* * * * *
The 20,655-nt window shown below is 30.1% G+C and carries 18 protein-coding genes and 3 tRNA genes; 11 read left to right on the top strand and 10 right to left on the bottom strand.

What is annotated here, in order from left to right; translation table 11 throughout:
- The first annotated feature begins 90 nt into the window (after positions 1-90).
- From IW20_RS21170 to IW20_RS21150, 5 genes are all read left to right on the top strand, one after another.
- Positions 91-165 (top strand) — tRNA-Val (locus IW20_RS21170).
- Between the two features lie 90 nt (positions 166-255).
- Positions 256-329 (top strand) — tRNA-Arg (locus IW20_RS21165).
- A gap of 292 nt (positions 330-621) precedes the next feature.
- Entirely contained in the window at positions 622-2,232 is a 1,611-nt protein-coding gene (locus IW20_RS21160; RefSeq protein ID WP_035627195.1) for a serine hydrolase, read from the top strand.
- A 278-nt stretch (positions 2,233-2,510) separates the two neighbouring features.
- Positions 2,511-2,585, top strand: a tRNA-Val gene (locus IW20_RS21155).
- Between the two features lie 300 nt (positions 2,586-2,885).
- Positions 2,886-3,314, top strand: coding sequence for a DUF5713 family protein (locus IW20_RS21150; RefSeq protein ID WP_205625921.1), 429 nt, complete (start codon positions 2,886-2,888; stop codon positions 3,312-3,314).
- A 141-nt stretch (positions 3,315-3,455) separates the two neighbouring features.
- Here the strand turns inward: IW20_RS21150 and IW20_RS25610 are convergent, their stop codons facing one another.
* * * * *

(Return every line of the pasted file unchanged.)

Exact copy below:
The 20,655-nt window shown below is 30.1% G+C and carries 18 protein-coding genes and 3 tRNA genes; 11 read left to right on the top strand and 10 right to left on the bottom strand.

What is annotated here, in order from left to right; translation table 11 throughout:
- The first annotated feature begins 90 nt into the window (after positions 1-90).
- From IW20_RS21170 to IW20_RS21150, 5 genes are all read left to right on the top strand, one after another.
- Positions 91-165 (top strand) — tRNA-Val (locus IW20_RS21170).
- Between the two features lie 90 nt (positions 166-255).
- Positions 256-329 (top strand) — tRNA-Arg (locus IW20_RS21165).
- A gap of 292 nt (positions 330-621) precedes the next feature.
- Entirely contained in the window at positions 622-2,232 is a 1,611-nt protein-coding gene (locus IW20_RS21160; RefSeq protein ID WP_035627195.1) for a serine hydrolase, read from the top strand.
- A 278-nt stretch (positions 2,233-2,510) separates the two neighbouring features.
- Positions 2,511-2,585, top strand: a tRNA-Val gene (locus IW20_RS21155).
- Between the two features lie 300 nt (positions 2,586-2,885).
- Positions 2,886-3,314, top strand: coding sequence for a DUF5713 family protein (locus IW20_RS21150; RefSeq protein ID WP_205625921.1), 429 nt, complete (start codon positions 2,886-2,888; stop codon positions 3,312-3,314).
- A 141-nt stretch (positions 3,315-3,455) separates the two neighbouring features.
- Here the strand turns inward: IW20_RS21150 and IW20_RS25610 are convergent, their stop codons facing one another.